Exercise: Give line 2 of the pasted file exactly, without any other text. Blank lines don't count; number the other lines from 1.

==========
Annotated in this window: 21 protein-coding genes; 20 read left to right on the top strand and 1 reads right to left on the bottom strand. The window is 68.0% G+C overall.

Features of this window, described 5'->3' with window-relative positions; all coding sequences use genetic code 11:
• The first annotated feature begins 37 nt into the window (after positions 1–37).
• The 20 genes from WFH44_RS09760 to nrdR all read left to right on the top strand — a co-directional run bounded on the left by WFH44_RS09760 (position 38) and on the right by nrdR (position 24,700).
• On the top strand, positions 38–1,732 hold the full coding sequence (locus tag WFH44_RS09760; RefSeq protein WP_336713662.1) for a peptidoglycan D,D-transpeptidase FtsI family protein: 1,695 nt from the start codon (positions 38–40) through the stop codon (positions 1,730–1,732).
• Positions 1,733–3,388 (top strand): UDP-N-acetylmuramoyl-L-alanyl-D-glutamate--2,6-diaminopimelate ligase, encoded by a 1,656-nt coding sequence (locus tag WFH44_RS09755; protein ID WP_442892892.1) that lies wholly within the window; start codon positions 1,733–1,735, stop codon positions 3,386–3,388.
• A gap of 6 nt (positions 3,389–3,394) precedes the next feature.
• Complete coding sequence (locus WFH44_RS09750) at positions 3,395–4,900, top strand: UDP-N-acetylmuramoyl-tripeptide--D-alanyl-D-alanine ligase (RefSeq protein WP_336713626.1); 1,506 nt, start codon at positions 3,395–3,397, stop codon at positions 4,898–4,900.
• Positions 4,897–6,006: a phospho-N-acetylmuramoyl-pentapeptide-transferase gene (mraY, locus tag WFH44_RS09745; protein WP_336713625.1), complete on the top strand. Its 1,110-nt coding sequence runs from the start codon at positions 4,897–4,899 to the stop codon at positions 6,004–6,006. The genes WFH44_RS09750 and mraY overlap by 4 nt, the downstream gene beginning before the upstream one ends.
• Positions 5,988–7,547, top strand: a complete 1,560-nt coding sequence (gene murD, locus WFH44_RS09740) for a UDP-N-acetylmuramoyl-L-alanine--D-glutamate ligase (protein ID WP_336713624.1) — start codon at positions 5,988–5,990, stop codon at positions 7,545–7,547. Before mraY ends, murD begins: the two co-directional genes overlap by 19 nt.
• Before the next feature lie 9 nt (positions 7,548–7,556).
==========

Features of this window, described 5'->3' with window-relative positions; all coding sequences use genetic code 11: